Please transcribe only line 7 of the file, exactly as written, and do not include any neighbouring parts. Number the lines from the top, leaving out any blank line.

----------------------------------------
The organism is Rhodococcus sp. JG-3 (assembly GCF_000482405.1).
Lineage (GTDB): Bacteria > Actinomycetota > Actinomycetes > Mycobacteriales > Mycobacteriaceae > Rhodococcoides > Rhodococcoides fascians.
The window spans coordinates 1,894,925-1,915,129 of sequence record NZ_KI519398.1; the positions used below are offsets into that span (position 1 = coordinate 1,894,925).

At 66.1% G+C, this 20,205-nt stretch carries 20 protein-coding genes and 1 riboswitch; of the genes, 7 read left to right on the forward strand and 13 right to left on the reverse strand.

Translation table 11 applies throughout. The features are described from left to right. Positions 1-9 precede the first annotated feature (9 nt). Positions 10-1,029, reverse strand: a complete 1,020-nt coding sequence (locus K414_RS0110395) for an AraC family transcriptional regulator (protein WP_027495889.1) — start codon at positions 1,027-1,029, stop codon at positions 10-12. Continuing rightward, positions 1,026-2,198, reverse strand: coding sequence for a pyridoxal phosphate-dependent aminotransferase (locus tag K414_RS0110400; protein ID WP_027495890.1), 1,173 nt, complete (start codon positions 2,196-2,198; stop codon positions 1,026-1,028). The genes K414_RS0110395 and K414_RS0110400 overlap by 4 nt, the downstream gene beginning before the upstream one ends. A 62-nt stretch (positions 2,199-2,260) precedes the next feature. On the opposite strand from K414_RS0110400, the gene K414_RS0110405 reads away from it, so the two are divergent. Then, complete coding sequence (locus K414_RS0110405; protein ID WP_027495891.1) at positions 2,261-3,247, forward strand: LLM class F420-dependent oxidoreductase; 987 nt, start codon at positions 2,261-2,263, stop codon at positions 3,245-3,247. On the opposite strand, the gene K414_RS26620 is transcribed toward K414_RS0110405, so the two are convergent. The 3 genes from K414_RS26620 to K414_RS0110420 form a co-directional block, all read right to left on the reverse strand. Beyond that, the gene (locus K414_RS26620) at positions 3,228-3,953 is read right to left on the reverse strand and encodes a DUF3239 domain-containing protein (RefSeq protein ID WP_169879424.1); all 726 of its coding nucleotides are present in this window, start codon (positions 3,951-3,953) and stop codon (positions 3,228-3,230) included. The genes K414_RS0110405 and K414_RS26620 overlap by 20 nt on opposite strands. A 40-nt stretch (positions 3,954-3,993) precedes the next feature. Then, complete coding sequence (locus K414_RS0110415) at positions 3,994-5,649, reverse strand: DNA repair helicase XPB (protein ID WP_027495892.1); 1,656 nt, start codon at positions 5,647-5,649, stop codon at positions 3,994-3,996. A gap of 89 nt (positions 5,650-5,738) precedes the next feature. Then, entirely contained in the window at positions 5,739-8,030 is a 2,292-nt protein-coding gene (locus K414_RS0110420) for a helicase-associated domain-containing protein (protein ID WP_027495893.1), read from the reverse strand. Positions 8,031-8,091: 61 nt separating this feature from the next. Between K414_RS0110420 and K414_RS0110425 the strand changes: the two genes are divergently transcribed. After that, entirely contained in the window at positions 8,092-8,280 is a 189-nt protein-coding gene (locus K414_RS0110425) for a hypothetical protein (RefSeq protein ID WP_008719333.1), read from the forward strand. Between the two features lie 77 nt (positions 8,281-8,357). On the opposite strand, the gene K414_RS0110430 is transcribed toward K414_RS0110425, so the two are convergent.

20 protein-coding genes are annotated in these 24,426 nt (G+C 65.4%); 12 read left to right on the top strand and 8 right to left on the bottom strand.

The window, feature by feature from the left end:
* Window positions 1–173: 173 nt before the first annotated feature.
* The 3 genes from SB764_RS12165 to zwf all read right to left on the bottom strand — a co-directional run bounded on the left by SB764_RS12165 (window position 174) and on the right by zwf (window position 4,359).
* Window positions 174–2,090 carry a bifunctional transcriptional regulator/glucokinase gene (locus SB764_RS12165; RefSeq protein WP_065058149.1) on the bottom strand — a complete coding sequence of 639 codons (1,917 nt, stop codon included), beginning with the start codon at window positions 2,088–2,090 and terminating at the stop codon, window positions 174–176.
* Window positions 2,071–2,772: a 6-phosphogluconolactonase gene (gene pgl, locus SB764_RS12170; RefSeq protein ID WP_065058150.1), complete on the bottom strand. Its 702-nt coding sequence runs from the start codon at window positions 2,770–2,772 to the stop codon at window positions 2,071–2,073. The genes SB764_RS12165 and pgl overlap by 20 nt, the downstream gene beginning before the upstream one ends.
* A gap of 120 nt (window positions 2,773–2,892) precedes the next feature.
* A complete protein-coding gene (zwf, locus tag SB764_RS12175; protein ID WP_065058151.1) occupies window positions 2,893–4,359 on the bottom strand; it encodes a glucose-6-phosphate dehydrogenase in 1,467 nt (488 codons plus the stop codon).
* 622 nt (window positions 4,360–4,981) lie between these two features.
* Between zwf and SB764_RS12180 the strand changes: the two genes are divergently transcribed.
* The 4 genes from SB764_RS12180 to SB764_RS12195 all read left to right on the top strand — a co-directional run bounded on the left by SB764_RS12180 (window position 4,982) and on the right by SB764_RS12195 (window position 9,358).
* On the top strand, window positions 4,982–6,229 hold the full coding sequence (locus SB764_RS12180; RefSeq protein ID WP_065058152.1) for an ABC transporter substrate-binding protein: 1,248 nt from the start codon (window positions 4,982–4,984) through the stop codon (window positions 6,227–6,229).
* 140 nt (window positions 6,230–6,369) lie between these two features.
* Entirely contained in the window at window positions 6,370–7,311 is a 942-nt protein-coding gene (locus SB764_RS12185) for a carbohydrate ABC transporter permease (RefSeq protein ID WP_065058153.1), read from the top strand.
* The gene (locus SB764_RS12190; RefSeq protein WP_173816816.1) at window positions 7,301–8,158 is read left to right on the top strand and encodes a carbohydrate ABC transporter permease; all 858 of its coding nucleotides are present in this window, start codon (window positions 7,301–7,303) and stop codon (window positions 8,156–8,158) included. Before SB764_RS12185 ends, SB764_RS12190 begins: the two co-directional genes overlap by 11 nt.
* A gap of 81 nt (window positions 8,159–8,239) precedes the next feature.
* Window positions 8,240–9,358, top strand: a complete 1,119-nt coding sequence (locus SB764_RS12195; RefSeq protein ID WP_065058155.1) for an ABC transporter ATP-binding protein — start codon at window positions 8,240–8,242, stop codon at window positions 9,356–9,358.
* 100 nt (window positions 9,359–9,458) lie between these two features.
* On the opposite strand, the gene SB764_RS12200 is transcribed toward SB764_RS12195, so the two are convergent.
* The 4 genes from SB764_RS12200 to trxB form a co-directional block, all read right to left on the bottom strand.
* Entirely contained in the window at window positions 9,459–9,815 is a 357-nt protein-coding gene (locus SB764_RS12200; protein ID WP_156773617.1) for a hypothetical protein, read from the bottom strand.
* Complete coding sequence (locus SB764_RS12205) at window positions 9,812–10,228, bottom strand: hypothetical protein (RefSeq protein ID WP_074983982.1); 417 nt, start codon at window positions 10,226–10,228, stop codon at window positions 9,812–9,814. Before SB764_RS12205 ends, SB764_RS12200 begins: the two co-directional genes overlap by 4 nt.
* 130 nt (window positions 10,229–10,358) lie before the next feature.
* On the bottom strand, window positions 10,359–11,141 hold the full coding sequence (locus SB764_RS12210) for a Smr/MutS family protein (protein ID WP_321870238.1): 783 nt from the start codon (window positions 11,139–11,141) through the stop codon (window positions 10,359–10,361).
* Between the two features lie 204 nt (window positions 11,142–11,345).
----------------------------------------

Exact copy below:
The window, feature by feature from the left end: